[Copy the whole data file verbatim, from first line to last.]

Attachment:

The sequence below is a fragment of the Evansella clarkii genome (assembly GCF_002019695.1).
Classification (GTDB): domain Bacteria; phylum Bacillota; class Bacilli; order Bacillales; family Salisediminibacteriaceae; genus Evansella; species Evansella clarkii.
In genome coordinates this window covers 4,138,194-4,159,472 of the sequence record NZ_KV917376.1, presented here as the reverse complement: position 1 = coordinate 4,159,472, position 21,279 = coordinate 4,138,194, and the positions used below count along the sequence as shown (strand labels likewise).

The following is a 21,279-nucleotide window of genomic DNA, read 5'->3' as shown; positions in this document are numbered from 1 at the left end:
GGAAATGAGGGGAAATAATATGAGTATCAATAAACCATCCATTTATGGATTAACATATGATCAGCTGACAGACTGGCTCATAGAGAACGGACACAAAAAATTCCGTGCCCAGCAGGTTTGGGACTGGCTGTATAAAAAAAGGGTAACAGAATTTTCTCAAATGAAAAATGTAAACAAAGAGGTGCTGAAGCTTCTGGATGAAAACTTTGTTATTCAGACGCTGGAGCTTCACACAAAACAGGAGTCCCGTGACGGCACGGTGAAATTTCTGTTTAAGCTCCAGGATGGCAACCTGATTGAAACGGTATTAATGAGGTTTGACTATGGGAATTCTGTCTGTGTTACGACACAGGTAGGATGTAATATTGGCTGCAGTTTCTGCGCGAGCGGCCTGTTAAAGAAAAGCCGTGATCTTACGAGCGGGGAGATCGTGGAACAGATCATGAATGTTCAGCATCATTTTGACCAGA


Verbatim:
The sequence below is a fragment of the Evansella clarkii genome (assembly GCF_002019695.1).
Classification (GTDB): domain Bacteria; phylum Bacillota; class Bacilli; order Bacillales; family Salisediminibacteriaceae; genus Evansella; species Evansella clarkii.
In genome coordinates this window covers 4,138,194-4,159,472 of the sequence record NZ_KV917376.1, presented here as the reverse complement: position 1 = coordinate 4,159,472, position 21,279 = coordinate 4,138,194, and the positions used below count along the sequence as shown (strand labels likewise).

The following is a 21,279-nucleotide window of genomic DNA, read 5'->3' as shown; positions in this document are numbered from 1 at the left end:
GGAAATGAGGGGAAATAATATGAGTATCAATAAACCATCCATTTATGGATTAACATATGATCAGCTGACAGACTGGCTCATAGAGAACGGACACAAAAAATTCCGTGCCCAGCAGGTTTGGGACTGGCTGTATAAAAAAAGGGTAACAGAATTTTCTCAAATGAAAAATGTAAACAAAGAGGTGCTGAAGCTTCTGGATGAAAACTTTGTTATTCAGACGCTGGAGCTTCACACAAAACAGGAGTCCCGTGACGGCACGGTGAAATTTCTGTTTAAGCTCCAGGATGGCAACCTGATTGAAACGGTATTAATGAGGTTTGACTATGGGAATTCTGTCTGTGTTACGACACAGGTAGGATGTAATATTGGCTGCAGTTTCTGCGCGAGCGGCCTGTTAAAGAAAAGCCGTGATCTTACGAGCGGGGAGATCGTGGAACAGATCATGAATGTTCAGCATCATTTTGACCAGA